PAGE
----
The sides, as mentioned, were stitched together with a French seam and I left about 8” at the tops of both seams unstitched for the side openings. 

For the waistband, I cut two strips of the taffeta equaling half my waist measurement + 1” for ½” seams. I would be using side closures for the waistband as was typical of the period. I made a mock up to check the sizing and used twill tape attached at the top and bottom of the waist band for ties. I decided on a rather thick waist band (5″ wide)

The mockup went well. But as I fit tested it, the taffeta began to stretch. To combat this, I cut two strips of flannel equal to the length of the taffeta, minus the seam allowances, and only half the width since I would be folding the taffeta in half, encasing the flannel. 

The flannel was baste stitched inside the taffeta casing to hold it in place. I then pressed the folds with the iron on “synthetic” with a press cloth and steam to make for crisp lines to stitch along. The pressed fold over was hand stitched with a tiny slip stitch.  I then carefully machine stitched every ¼” along the width to give additional stability to the band. 

The stabilized waistband during the final fitting

Before attaching to the band, the skirt was prepped for pleating.  The flannel was used again at the top of the skirt to give additional bulk when making the pleats since the taffeta was so thin. The taffeta was folded over the flannel, ironed, and stitched like the waistband to finish the top edge.  

To prepare for the cartridge pleats, the wrong side of the fabric is marked with precise dots for where the running stitches will go.  For the front, I marked 2 parallel running stitches at ¼” and ¾” from the top and ⅜” apart. 

Once marked, a quick running stitch with strong buttonhole thread is used.  With long tails on either side, the pleats are pulled together.  I was honestly terrified of this process because of how precise it is but found it to be an incredibly satisfying experience! I want to put cartridge pleats on everything now.

Getting just the right amount of pleats to match the size of the waistband wasn’t nearly as satisfying.  I have to admit, it was quite a bit of guess and check on the front.  I had made my pleats too deep on the front, and didn’t have nearly enough to make the full length of the waistband.  Luckily, this worked out in my favor.  I cut the pleat threads at the exact middle of the panel and released enough pleats to make the full length of the waistband.  In the end, the front was pleated for 6” from either side while the center is flat, allowing for the stay to sit flush against the body.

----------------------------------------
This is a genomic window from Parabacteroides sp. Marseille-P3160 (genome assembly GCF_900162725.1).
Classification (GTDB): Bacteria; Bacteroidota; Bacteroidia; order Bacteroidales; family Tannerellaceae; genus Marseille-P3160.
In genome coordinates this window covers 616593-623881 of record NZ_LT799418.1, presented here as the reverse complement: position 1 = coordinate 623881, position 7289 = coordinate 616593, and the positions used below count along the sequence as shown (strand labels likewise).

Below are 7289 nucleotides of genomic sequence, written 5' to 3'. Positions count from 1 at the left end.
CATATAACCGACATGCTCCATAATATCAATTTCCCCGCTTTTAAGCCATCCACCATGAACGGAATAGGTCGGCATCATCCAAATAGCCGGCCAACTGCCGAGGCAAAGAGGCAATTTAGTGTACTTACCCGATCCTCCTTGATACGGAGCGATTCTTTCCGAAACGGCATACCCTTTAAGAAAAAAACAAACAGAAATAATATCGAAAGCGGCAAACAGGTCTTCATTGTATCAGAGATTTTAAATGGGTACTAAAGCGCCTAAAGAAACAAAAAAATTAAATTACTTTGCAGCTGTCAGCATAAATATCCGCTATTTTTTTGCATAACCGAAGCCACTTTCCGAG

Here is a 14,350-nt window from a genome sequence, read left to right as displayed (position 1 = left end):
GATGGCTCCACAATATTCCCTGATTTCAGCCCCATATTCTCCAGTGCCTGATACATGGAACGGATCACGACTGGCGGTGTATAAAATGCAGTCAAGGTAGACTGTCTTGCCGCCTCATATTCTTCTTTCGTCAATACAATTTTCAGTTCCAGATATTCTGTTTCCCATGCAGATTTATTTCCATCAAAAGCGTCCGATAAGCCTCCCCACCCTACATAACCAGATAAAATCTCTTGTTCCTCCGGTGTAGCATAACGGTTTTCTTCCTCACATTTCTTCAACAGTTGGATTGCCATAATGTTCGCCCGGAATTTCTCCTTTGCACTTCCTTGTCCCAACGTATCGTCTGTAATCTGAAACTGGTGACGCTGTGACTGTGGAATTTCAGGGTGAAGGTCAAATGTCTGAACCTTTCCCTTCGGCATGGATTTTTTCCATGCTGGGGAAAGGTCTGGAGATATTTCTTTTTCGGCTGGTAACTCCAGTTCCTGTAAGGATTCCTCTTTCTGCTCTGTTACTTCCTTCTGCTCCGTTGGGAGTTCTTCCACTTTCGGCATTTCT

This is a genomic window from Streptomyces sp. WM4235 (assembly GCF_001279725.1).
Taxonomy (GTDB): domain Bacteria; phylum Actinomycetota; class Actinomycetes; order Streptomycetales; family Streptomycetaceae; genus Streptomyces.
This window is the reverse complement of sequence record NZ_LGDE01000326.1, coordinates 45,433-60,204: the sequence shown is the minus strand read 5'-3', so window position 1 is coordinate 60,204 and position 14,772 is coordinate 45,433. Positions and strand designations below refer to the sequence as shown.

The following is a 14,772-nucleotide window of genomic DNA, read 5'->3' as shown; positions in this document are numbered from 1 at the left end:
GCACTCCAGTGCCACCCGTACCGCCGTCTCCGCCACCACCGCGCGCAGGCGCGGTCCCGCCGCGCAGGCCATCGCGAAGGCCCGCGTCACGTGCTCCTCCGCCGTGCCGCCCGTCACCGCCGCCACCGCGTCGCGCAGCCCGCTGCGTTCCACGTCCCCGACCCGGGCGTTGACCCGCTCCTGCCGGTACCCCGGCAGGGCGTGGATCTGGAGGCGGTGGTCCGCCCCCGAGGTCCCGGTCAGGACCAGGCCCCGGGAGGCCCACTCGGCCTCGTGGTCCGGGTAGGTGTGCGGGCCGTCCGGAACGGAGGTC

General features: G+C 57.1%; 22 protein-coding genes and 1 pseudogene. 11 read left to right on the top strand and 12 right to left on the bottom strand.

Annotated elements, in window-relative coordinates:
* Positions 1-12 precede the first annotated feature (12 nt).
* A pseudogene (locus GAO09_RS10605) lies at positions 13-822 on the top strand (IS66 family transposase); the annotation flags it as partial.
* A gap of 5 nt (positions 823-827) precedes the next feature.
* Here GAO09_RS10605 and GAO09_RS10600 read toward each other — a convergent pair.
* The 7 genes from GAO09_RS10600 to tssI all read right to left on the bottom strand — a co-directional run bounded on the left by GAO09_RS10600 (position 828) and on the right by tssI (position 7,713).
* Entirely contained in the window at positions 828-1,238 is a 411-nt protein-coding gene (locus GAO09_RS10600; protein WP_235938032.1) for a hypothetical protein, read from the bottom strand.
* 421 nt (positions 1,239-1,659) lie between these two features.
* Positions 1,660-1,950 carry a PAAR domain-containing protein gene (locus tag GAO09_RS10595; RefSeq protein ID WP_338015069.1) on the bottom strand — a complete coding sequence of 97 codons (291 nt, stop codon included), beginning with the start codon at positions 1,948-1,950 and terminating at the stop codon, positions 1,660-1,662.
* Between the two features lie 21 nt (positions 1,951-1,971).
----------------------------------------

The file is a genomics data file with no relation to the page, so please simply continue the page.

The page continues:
Learning from this, I used different measurements for my back panel: 3 parallel running stitches at ¼”, ¾”, and 1 ¼” from the top and ½” apart.   With the change, the length fit to the waistband much nicer.

The threads from the pleats were backstitched in place and then the skirt could be attached to the waistband.  To attach, the button thread was used again, and the pleats were whipstitched on.  I used two stitches for every pleat to ensure a solid hold. 

Originally, I finished the side seams of the waistband with cotton twill tape that would be tied around the body, overlapping front and back as was common of 17th century petticoats. But, I added dress hooks to the sides to make a tighter closure. 

Because of the ruffling effect with the taffeta discussed earlier, I knew I wouldn’t be able to finish the hem or the waistband on the machine. In finishing the hem, I steamed the fold in place so I would have a nice crisp line. I then killed two birds with one stone by felling the hem on the inside while taking small bites of the lace trim with the needle to attach to the front of the hem. 

Now, the fun embellishing could begin! 

1” ribbon lace trim was applied with a prick stitch at the two seams where the taffeta and linen were attached. At every stitch to the outside, one gold seed bead was strung.  From a distance, the beads give just a bit of sparkle.  Between the glint from the beads, the sparkle in the taffeta, the hand embroidery, and delicate lace, the petticoat was absolutely over the top lux. 

With the taffeta and linen being lightweight, the finished petticoat has lovely fullness at the pleats and float just at the ankle.  The final length was a bit long since my bottom tier of trim was 2” past the planned hem. This would need to be accounted for in the skirt construction.